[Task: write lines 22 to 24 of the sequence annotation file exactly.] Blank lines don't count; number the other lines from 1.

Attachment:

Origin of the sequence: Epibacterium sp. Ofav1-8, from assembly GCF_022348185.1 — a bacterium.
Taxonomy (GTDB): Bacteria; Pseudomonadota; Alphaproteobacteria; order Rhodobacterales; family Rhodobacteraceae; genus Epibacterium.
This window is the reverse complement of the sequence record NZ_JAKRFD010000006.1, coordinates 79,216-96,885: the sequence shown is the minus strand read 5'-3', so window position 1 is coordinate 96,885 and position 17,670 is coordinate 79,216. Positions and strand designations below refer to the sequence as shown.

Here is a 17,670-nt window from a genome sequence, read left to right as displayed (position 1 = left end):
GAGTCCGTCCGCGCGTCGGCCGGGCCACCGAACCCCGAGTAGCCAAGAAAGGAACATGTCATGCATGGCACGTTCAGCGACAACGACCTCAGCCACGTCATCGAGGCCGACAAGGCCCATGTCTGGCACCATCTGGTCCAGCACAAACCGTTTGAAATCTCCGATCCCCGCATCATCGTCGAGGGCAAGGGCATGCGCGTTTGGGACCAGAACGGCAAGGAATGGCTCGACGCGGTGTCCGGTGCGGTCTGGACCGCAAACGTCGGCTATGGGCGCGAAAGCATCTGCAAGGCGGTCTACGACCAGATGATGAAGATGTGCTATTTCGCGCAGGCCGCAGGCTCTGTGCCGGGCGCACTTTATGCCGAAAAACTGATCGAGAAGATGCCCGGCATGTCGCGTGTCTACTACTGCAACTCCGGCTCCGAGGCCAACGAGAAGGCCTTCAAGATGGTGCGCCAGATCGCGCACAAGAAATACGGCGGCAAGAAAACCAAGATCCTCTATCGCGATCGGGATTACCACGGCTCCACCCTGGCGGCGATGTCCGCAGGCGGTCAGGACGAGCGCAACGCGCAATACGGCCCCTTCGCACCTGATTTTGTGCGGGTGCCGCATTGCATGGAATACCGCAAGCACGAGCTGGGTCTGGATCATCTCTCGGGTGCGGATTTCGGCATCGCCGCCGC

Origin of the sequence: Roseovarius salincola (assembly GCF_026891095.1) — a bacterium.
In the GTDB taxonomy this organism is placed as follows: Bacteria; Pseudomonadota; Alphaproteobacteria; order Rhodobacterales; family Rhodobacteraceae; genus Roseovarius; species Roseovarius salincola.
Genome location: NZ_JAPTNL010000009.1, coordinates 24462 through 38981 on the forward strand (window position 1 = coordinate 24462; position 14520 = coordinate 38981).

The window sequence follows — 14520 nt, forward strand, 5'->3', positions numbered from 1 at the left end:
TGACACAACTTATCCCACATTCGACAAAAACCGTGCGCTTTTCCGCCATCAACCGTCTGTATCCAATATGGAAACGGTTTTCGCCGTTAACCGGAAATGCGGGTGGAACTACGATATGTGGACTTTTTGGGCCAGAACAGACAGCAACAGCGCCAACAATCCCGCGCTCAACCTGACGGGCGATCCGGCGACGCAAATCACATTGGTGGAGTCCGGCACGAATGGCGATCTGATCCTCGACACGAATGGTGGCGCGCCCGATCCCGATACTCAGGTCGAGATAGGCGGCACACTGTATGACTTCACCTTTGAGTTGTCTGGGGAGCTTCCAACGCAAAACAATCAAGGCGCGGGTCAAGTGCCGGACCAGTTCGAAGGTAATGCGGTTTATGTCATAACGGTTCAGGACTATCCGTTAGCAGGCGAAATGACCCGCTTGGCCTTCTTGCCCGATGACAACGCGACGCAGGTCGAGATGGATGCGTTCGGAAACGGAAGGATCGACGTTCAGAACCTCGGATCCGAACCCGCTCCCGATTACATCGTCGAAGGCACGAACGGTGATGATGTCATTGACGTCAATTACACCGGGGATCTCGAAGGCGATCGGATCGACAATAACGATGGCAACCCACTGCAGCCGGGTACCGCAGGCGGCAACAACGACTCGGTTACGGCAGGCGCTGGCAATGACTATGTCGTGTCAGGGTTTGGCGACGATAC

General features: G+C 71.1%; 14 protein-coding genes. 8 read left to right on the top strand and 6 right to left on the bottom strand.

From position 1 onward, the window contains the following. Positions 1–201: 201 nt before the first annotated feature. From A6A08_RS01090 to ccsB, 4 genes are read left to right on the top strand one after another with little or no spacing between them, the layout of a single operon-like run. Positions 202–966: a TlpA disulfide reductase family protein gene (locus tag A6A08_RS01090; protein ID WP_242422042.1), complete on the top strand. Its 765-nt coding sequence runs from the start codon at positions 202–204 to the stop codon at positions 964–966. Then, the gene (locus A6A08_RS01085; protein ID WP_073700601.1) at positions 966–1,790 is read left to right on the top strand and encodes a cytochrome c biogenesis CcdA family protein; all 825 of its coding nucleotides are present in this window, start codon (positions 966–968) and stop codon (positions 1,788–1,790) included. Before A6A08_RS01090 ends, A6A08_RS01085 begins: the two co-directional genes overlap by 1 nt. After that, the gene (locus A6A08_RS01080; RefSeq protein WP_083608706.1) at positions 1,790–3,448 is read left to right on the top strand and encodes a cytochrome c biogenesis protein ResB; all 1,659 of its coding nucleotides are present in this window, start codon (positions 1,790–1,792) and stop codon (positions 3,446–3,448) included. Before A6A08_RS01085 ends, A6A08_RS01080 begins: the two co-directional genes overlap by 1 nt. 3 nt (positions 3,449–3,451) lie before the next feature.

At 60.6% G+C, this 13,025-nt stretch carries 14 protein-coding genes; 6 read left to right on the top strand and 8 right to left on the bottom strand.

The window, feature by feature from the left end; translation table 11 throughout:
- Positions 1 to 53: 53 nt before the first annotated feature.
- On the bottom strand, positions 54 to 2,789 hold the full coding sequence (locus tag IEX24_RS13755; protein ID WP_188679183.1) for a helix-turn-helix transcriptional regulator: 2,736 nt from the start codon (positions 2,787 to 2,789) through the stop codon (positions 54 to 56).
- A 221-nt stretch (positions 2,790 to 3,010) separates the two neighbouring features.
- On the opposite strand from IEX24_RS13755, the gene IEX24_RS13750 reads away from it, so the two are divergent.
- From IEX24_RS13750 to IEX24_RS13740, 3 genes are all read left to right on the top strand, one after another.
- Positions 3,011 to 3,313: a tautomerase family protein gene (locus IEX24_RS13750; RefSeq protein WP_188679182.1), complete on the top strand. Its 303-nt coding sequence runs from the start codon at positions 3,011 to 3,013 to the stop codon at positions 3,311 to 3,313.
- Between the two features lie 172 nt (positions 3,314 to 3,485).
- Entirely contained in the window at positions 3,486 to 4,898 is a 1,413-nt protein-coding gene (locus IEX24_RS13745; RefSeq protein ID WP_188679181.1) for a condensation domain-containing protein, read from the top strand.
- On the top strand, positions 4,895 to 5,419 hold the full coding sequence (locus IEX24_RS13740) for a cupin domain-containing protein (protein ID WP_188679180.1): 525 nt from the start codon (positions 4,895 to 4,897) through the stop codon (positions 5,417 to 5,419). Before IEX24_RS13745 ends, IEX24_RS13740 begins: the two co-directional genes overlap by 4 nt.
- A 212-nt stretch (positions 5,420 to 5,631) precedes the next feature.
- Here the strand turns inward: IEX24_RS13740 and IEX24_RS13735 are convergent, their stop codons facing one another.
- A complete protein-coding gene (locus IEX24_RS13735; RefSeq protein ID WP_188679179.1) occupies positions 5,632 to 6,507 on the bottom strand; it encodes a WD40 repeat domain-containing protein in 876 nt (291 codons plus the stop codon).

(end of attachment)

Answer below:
- Entirely contained in the window at positions 3,486 to 4,898 is a 1,413-nt protein-coding gene (locus IEX24_RS13745; RefSeq protein ID WP_188679181.1) for a condensation domain-containing protein, read from the top strand.
- On the top strand, positions 4,895 to 5,419 hold the full coding sequence (locus IEX24_RS13740) for a cupin domain-containing protein (protein ID WP_188679180.1): 525 nt from the start codon (positions 4,895 to 4,897) through the stop codon (positions 5,417 to 5,419). Before IEX24_RS13745 ends, IEX24_RS13740 begins: the two co-directional genes overlap by 4 nt.
- A 212-nt stretch (positions 5,420 to 5,631) precedes the next feature.